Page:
This past Friday morning we had a power outage. This wasn’t a typical Friday. It was the second day of a 3-day yuntif—when a two-day holiday (aka yom tov) is immediately followed by Shabbat. Some who lost power wondered if it would come back on in time for them to make food for Shabbat (one is allowed to cook, in specified ways, on yom tov). Others, including my family, who had cooked for all 3 days in advance, hoped that the food they had made wouldn’t go bad.
This was not the first time I was struck by how amazing a refrigerator is—that it enables one to prepare food in advance and keep it fresh for several days. This invention has only been around for the past hundred years. And I thought about how fortunate we are for all our modern technologies. And also how ironic it is that we seem to take them for granted.
If someone from the early 1800s visited our century, they would be ebullient and amazed at seeing our modern technologies and how they make life easier and more comfortable. And yet we, being used to them, take them for granted and don’t flit an eye—except when something stops working.
I wonder how much happier we would be if every day we took a moment to be grateful for our refrigerator (along with each of our other modern technologies)—instead of just rushing about our day overlooking these seemingly trivial aspects of life—which in fact are great blessings.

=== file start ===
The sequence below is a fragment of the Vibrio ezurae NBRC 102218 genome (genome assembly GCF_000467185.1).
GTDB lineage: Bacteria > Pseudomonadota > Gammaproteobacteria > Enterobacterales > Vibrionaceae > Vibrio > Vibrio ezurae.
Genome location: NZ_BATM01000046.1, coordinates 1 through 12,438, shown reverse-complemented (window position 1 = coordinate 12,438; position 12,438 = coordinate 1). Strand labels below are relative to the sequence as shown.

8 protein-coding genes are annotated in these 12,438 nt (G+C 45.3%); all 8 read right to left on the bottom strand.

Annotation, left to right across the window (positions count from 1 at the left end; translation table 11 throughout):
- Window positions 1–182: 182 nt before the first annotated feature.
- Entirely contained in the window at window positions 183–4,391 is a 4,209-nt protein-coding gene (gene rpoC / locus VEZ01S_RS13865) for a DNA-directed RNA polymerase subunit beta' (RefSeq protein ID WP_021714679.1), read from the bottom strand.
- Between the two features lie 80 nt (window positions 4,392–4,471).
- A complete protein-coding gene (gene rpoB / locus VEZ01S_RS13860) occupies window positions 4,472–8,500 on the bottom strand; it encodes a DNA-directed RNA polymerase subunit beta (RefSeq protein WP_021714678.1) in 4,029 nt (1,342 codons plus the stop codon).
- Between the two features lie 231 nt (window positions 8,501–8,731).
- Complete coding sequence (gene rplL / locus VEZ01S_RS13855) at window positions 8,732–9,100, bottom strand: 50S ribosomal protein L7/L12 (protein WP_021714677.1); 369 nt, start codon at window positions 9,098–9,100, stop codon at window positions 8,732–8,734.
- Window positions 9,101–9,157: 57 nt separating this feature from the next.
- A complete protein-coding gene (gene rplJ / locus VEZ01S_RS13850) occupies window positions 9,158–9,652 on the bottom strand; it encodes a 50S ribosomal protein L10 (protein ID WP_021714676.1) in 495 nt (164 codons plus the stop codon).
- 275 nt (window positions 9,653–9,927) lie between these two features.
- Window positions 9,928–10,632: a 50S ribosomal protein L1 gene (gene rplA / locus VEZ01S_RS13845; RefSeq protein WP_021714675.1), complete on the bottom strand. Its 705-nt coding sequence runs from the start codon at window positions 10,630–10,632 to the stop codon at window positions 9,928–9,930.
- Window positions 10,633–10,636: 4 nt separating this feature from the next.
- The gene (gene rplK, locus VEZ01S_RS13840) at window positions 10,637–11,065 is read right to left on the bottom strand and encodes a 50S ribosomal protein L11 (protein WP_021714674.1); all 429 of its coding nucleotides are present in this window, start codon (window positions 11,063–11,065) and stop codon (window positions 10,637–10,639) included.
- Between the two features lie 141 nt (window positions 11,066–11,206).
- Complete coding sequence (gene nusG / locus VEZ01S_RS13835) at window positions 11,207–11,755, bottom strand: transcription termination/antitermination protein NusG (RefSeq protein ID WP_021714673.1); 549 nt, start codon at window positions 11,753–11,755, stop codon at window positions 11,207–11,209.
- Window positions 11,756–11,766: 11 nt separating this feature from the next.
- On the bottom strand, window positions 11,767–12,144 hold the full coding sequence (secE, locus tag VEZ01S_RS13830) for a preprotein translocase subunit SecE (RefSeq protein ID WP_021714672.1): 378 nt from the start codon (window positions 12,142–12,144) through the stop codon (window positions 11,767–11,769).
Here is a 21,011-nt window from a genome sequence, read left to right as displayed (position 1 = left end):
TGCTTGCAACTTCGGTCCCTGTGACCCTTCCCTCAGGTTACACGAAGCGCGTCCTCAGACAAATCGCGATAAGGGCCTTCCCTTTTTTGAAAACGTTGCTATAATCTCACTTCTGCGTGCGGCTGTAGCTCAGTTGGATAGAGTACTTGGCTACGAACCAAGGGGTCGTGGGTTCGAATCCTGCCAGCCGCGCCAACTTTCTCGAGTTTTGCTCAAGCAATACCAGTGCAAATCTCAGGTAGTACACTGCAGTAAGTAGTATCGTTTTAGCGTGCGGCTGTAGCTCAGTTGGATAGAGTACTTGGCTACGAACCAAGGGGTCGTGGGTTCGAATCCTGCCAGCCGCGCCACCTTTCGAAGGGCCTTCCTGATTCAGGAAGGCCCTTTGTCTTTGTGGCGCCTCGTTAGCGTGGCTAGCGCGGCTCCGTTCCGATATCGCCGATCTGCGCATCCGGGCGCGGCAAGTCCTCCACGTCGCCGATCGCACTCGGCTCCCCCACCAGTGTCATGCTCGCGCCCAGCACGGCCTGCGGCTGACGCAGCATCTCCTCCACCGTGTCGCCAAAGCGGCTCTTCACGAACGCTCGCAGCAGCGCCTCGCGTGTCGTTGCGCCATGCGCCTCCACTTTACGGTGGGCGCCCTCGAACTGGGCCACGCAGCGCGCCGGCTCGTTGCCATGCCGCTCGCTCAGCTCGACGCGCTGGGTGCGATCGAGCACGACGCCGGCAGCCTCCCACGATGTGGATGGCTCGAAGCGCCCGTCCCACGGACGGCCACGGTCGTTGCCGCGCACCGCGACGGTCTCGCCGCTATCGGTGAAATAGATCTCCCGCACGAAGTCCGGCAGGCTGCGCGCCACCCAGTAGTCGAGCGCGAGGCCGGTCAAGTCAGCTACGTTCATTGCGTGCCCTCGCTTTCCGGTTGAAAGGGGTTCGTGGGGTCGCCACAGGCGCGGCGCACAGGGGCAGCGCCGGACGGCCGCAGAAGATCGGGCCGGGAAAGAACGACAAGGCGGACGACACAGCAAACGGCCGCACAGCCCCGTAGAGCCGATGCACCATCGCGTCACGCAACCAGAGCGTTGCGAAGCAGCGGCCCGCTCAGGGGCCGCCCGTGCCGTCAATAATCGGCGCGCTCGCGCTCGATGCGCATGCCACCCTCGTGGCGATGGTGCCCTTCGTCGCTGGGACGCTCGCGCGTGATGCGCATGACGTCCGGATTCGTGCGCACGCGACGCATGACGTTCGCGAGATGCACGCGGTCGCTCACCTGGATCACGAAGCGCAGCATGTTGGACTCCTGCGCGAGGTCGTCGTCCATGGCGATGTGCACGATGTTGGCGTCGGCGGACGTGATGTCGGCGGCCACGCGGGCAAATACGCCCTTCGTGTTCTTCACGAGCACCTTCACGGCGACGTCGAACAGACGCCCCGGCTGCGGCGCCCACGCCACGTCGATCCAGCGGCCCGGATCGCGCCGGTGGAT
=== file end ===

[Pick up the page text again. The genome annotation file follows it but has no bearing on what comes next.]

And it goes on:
Expressing gratitude and/or keeping gratitude journals have been shown to increase happiness levels. One aspect of this is by declaring something, we make it so. Speech is powerful. What we say about others and what we say about ourselves makes an impact. We see this in the Torah: G-d created the universe with speech, “And G-d said, ‘Let there be light,’ and there was light.” (Genesis 1:3). The definition of the Ten Commandments is literally, “The Ten Utterances.” Furthermore, there is a mitzvah (commandment) to bless a food before we eat it. Through blessing the food we bring heaven into this earthly act/item.
Thus, there is real power (no pun intended) in stating out loud, “I am grateful for the refrigerator!”